Startled, Chum stiffly stared back, his right hand tightening on the steering wheel, his left in his pocket. He always knew some day someone would come for him. He’d killed too many people to expect otherwise. He studied her for several heartbeats, waiting from some movement to give her away. But Jing-zhe’s head stayed down, refusing to meet his eyes. Chum’s left index finger petted the loaded syringe in his pocket. His finger stilled. Not yet, he thought. He had more questions and the space inside the car was too crammed. Better to get her inside the kill box.

“Business first.” Chum tilted his head toward the back at the sobbing in the backseat getting louder and more frantic.

Jing-zhe nodded.

###

In-between sobs on the kill box floor, Jesus begged to be let go. 

“Pleaasssee, please,” he wailed and cried, “I don’t want to die. Oh, God, Mom and Dad. They going to be so worried. Mi pez y los monos. Muro de orbes.” On his back, in a fetal position, his limbs bent inward like the curled legs of a dead spider, snot flowed freely from his nose, a straight path into his open mouth. Suddenly, he stretched his arms, like wings and flapped, while yelling loudly, “The lake of fire, the lake of fire, I’m drowning in the lake of fire. My name’s not in the book of life. Someone erased it on the final night.”

Chum sighed as he crouched by Jesus’s head, grabbing his chin to check his pupil dilation. Two doses of ketamine had been given to keep him from fighting and running. In this dissociated state, Jesus was incomprehensible, higher than a kite. No honest confessions or revelations were coming. Chum murmured, “A pity really.”   

Chum reached for a sharp, serrated hunting knife folded in his back pocket. Two cuts along both sides of the neck and he’d bleed out. Then, he could focus on Jing-zhe, who, unlike the other one, was perfectly lucid.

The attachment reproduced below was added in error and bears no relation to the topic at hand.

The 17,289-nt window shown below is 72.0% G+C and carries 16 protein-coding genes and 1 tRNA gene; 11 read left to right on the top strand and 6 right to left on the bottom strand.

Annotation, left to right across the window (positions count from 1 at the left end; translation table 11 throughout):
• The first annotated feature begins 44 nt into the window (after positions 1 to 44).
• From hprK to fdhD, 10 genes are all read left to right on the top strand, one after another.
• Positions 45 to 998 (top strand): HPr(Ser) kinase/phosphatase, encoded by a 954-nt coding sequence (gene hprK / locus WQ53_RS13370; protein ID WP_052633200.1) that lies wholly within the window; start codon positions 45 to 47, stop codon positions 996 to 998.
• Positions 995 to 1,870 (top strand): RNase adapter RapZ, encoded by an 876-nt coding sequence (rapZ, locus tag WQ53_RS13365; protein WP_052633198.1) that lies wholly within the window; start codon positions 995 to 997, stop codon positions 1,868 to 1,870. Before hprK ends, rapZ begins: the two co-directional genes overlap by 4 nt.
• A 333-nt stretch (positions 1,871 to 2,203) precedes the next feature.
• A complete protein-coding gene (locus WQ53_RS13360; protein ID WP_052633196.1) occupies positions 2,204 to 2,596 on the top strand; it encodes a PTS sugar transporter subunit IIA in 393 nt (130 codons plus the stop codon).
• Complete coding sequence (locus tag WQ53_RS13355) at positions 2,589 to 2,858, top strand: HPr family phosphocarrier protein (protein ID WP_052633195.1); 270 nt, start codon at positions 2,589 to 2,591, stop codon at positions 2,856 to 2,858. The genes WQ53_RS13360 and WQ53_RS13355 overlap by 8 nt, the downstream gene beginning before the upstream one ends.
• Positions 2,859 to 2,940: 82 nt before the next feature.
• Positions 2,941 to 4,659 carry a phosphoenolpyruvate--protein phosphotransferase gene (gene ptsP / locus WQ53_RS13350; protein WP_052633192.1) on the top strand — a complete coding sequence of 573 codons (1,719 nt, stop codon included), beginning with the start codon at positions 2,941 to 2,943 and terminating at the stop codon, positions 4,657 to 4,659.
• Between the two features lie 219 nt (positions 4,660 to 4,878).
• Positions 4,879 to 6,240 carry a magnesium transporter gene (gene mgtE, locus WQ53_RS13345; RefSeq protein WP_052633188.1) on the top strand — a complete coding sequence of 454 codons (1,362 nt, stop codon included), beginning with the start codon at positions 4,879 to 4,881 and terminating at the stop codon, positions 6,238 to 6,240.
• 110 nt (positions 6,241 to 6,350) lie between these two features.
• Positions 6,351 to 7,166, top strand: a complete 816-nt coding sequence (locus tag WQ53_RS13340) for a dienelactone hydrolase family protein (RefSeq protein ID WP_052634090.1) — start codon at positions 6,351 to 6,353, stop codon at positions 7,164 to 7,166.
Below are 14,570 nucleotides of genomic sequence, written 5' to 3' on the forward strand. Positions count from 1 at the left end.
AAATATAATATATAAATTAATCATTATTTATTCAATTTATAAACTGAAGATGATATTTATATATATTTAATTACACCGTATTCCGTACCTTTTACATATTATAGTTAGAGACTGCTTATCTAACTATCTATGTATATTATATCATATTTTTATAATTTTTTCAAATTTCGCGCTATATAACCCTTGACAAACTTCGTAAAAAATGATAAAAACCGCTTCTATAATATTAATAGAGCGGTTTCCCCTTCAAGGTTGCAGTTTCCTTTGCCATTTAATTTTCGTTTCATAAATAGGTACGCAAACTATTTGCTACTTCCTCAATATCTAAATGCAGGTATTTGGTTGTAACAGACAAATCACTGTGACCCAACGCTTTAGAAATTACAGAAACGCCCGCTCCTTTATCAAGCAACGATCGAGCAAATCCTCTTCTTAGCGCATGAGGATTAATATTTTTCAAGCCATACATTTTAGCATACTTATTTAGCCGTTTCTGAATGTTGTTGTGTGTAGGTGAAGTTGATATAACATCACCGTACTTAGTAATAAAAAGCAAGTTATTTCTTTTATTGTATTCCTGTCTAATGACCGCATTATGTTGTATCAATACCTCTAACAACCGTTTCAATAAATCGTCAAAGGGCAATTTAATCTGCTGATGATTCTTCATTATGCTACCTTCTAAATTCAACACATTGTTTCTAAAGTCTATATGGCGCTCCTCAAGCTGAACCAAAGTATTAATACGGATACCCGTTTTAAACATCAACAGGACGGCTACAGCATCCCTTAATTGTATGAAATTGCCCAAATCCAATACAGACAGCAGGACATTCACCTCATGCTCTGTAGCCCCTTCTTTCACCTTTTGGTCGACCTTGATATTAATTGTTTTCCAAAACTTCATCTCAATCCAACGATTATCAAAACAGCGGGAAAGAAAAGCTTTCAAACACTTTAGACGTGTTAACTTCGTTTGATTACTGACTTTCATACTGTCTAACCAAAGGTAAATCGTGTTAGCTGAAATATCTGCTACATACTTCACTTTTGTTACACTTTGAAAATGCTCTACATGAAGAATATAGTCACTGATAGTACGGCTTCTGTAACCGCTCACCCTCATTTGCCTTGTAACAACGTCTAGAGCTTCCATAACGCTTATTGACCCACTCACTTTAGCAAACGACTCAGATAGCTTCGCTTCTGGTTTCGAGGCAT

“Wait,” Jing-zhe called out by the locked door. She had been silent until now, watching. 

“Having second thoughts?” Chum responded, moving closer to Jesus.

“You promised!” She hissed like the hot steam whistling out of a boiling kettle, 

Chum eyed her closely, considering her words. Sure, he’d promised in order to get her here. However, Chum had no intention of becoming her two-for-one. 

“The first time is always difficult,” Chum said, approaching her, still holding onto the handle of the knife in his right grip, blade out, narrowed eyes focused on Jing-zhe’s movements. 

Jing-zhe shook her head and raised her chin, defiant. “It’s not my first time. I won’t need that.” She walked from the door, right past Chum, and stood above a crumpled Jesus. 

She untied her trench coat and removed several brown ziplock bags from inner pockets.

“Shit!” Chum, who had followed her, leapt back a foot when he realized the bags were and full of live things crawling over each other. He glared at Jing-zhe in disbelief. 

“What the hell!? Like sandwiches and snacks in your coat!?”

Jing-zhe gently laid ten undulating plastic bags next to Jesus.  

“They follow me everywhere anyway. It’s warmer inside the jacket,” she replied as if she had answered Chum’s real question.

He smelled his vomit before he tasted it in his mouth, the pungency of the bile and regurgitation making it into his nose before the chyme erupted out of his throat. He felt dizzy and quickly averted his eyes.